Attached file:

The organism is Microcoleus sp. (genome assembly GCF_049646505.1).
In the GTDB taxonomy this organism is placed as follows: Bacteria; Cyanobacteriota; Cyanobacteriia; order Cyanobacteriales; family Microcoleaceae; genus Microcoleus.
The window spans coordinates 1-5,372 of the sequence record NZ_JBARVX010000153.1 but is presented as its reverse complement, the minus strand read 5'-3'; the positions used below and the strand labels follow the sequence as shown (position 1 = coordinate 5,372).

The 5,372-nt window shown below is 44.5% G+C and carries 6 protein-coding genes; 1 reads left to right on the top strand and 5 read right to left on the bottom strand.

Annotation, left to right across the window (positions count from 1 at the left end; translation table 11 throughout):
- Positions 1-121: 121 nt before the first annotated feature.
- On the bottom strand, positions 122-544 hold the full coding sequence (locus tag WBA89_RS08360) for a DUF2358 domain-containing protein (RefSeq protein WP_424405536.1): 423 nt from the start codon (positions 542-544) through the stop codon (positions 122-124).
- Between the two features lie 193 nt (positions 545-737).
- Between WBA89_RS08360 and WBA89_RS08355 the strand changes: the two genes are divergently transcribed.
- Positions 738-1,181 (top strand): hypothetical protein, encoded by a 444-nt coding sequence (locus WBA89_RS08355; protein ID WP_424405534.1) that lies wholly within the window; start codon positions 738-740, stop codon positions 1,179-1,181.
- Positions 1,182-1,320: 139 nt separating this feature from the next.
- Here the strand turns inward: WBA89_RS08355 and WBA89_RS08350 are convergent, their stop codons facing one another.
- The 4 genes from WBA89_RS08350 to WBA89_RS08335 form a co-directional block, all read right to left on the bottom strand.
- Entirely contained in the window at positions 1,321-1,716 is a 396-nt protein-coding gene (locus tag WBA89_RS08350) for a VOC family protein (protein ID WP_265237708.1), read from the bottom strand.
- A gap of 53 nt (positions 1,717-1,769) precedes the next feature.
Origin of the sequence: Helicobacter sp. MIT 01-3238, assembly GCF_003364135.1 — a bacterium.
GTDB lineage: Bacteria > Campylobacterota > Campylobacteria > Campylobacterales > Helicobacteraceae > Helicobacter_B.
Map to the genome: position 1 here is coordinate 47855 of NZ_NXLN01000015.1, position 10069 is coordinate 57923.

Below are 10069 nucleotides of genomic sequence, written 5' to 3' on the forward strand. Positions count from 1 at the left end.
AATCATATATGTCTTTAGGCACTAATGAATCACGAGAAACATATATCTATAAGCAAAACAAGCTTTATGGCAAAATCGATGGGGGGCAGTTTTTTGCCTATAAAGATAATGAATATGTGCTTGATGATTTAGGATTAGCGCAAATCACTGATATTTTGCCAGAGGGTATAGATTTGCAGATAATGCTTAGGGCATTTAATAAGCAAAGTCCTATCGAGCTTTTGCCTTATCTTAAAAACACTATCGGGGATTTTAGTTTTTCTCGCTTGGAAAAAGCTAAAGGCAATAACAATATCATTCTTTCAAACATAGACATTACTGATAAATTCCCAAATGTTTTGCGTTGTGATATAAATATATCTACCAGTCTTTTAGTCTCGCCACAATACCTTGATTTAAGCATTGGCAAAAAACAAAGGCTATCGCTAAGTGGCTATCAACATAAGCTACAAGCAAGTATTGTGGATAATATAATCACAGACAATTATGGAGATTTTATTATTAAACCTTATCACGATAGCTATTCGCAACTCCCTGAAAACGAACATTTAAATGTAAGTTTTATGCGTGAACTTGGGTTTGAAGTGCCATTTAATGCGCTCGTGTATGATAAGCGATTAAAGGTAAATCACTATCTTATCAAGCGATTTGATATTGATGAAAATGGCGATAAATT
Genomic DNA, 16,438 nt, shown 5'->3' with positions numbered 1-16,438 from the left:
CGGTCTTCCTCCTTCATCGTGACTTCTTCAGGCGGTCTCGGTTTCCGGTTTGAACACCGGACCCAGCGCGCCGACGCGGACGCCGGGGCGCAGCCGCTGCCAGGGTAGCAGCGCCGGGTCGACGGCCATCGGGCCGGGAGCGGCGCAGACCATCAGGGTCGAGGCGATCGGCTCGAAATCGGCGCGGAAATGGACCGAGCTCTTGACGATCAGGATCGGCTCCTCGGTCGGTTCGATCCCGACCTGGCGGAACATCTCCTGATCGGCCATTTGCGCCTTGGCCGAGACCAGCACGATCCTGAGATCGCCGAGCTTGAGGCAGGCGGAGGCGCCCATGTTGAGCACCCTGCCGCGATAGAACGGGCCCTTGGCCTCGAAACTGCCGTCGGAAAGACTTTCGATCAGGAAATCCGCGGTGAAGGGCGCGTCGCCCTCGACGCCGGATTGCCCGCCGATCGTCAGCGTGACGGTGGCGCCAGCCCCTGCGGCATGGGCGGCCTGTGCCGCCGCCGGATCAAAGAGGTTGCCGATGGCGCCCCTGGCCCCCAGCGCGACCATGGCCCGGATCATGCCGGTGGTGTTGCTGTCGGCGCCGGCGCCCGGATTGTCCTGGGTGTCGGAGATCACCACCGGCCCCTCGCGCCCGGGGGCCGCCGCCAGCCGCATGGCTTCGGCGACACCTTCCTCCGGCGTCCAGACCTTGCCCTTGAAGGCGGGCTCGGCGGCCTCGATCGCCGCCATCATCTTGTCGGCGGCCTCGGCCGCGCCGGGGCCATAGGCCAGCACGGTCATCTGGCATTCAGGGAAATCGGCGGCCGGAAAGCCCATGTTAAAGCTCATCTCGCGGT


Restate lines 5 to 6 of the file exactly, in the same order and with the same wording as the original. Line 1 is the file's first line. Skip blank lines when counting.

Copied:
Annotation, left to right across the window (positions count from 1 at the left end; translation table 11 throughout):
- Positions 1-121: 121 nt before the first annotated feature.